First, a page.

Carbone's: Jimmy's for the 1 Percent

Highland Park Gets Its Very Own Italian Restaurant and Specialty Shop.

Other mainstays are no less impressive. A vegetarian lasagna pairs tomatoes, spinach and cheese tucked cozily between thin and tender sheets of pasta. Fettuccine is just as delicate, though Barsotti should not call the sauce that dresses it "gravy." The blend of pork and other meats the kitchen saves from the scraps of other projects is cooked down into more of a ragu. The pasta is dressed more in the fat of animals than a long-stewed tomato puree. Semantics aside, the dish eats beautifully. It's satisfying, but not heavy.

Almost all of the hand-rolled pasta here demonstrates why Barsotti is known for his noodles, and a tortelloni special would look right at home on the more refined menu back at Nonna. The large parcels filled with a soft corn puree played nicely with a rich butter sauce tinged with sage and chewy chunks of pancetta. A special menu offered every week for Sunday supper feels especially "Nonnarific."

The only dish in which the fresh pasta doesn't work is the spaghettini and meatballs. The thin noodles don't stand up to the heavy sauce and end up gluey. Dried pasta, the kind that's cooked at most Italian-American restaurants, would work much better here.

Italian-American classics get a serious upgrade at Carbone's.
Lori Bandi
Italian-American classics get a serious upgrade at Carbone's.

Location Info


Carbone's Fine Food and Wine

4208 Oak Lawn Ave.
Dallas, TX 75219

Category: Restaurant > Italian

Region: Uptown & Oak Lawn


Carbone's Fine Food and Wine
Hoagies $10-11
Prosciutto with melon $12
Caprese salad $9
Sausage and rabbit loin with polenta $16
Spaghettini and meatballs $16
Caesar salad $9
Cannoli $7
Lemon semifreddo $7

You're not at most Italian-American restaurants, however. That's evident with every dish that graces your table. Even more so when delicate cannoli seasoned with cinnamon marks the close of your meal. The dessert arrives wrapped in an envelope of paper and sealed with a butcher twine bow. A lemon semifreddo is even better, if you happen to like subtly sweet desserts that taste like a summer vacation.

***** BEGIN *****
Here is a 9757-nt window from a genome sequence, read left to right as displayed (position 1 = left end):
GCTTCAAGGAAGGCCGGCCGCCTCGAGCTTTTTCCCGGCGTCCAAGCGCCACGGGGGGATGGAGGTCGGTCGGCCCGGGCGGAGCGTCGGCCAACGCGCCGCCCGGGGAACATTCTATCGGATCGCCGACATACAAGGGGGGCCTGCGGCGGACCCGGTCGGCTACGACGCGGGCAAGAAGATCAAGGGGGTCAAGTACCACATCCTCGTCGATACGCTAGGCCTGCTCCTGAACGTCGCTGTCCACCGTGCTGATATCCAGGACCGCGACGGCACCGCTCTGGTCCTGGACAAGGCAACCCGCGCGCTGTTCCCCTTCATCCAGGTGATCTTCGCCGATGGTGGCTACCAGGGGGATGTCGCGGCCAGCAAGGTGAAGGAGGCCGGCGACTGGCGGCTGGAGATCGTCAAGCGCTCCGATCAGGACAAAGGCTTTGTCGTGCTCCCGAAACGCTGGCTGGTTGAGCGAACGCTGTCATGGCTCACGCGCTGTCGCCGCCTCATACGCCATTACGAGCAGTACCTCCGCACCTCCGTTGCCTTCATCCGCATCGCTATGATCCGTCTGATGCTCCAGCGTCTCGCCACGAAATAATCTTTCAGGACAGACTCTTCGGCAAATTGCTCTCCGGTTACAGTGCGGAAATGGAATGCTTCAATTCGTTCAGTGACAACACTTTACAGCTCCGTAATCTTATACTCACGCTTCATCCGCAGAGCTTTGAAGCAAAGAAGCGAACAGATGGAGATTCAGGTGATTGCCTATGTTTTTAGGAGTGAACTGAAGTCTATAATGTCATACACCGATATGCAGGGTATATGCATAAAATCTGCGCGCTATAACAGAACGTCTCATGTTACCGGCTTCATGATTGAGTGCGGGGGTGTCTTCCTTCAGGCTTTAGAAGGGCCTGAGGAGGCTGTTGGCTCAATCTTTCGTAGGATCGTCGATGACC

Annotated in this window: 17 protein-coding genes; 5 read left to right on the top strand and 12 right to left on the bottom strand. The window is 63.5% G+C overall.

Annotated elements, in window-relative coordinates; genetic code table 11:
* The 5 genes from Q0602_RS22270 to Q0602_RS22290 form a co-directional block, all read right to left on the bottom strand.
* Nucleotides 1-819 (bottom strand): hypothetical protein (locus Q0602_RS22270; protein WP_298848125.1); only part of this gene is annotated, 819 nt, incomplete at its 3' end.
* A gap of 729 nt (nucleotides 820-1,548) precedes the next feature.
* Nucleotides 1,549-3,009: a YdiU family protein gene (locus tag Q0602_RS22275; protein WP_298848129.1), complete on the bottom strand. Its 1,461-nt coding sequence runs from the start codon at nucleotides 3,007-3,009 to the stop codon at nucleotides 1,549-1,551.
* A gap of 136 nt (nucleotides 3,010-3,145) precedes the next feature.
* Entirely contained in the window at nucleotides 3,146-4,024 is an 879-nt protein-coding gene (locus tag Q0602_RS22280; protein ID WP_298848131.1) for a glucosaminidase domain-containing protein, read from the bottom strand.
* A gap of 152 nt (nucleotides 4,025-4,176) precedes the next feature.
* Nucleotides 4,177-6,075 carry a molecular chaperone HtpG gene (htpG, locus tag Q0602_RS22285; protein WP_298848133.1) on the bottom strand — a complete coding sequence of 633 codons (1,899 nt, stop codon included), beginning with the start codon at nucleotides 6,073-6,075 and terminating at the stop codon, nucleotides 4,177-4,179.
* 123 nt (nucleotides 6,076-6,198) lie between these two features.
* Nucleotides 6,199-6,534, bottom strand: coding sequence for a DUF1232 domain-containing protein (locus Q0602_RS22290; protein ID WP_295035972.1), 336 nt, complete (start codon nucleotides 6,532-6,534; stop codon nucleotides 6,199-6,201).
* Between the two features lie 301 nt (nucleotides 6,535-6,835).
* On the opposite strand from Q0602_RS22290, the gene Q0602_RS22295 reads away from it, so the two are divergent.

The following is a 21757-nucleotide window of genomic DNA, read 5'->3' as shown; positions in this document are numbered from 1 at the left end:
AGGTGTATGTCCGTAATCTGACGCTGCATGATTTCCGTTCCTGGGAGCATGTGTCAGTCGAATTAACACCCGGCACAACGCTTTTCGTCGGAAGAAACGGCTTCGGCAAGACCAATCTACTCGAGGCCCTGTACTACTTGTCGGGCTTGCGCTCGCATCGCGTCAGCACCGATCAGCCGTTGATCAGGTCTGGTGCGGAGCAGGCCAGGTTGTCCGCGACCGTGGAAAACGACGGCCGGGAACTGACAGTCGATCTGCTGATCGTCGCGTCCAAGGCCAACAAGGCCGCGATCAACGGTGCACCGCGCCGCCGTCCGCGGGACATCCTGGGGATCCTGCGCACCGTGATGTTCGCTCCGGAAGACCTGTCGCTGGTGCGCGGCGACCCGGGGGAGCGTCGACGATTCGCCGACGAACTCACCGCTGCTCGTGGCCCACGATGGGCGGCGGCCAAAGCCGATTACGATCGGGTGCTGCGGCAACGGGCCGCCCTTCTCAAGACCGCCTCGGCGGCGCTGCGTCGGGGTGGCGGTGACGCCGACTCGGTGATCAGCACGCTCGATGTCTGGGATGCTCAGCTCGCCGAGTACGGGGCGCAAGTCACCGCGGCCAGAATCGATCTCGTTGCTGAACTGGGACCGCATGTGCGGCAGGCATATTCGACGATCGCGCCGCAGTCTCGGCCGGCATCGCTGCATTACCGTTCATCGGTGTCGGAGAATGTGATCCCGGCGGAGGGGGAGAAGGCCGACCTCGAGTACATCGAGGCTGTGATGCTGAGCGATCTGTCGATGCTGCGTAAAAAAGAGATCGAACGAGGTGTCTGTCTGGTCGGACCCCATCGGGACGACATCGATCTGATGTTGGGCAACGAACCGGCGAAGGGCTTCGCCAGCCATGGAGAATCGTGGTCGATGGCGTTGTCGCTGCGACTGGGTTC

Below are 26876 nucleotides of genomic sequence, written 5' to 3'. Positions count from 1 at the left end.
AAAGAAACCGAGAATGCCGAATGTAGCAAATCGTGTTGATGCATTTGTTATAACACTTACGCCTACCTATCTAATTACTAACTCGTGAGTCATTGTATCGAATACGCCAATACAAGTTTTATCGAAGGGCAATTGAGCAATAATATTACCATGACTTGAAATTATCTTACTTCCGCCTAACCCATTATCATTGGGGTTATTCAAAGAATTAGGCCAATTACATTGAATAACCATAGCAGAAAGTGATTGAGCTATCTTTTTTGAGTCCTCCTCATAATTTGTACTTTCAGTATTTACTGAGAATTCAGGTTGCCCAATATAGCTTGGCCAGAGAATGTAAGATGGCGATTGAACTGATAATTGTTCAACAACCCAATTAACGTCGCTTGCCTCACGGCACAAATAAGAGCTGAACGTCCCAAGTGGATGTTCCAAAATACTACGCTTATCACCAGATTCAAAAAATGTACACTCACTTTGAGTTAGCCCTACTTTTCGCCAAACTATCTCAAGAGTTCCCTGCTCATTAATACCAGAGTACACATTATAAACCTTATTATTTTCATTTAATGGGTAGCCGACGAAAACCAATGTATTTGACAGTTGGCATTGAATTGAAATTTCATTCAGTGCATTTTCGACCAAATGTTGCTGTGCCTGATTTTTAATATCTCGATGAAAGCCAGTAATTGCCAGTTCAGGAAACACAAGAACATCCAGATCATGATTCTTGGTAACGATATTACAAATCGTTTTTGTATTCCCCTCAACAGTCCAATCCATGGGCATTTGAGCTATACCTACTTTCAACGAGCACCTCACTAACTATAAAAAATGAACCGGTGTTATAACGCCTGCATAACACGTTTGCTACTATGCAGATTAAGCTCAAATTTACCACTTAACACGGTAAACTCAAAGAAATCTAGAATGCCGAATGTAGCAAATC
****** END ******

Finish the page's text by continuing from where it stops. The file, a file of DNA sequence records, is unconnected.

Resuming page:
Compare these desserts with the soggy tiramisu topped with chalky chocolate powder you're used to, and suddenly what's been working in Dallas in terms of red-sauce Italian cooking won't work so well anymore. There's a new Eye-talian spot in town, and it doesn't depend on its family name, its history or familiarity to win its customers. It relies on good food.

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Well, you're eating there; so I guess you are a part of the %1, as well? Let me guess, the Observer is paying for the meal. Then it/VVM is a part of the %1. And what's so bad about being a part of the %1 anyway? You wouldn't have titled your review as such if you didn't think it was a pejorative.


My Sicilian Godfather grew up in East Dallas with Joe Campisi. He'd laugh, "Nobody would let Joe in their club, he talked too much." The fabled back room at Campisi's, where hundreds of thousands supposedly changed hands each weekend, a storeroom for sauce ingredients. Campisi's went to Hell after Joe died, they expanded into the plumbing store next door, decided they could use less expensive ingredients and less of them. You can make a pizza so cheap, nobody will eat it. Pizza, Scalini's is hard to beat. For Northern Italian, MoMo's on Forest Lane E of Greenville. Beware of others using the Momo's name. The Forest Lane location is the real thing. Perhaps the best Italian in Texas.


I'm a Pietro's fan too. I've been eating there since they were in the space now occupied by The Grape.

Jon Daniel
Jon Daniel

I like Pietro's! I hear old people yelling in Italian in the Kitchen. That makes me feel at home...


i've been for lunch and dinner -- and both were great. and if you are craving a hearty "fat-man" meal -- get the lasagna topped with sunday "gravy". yum!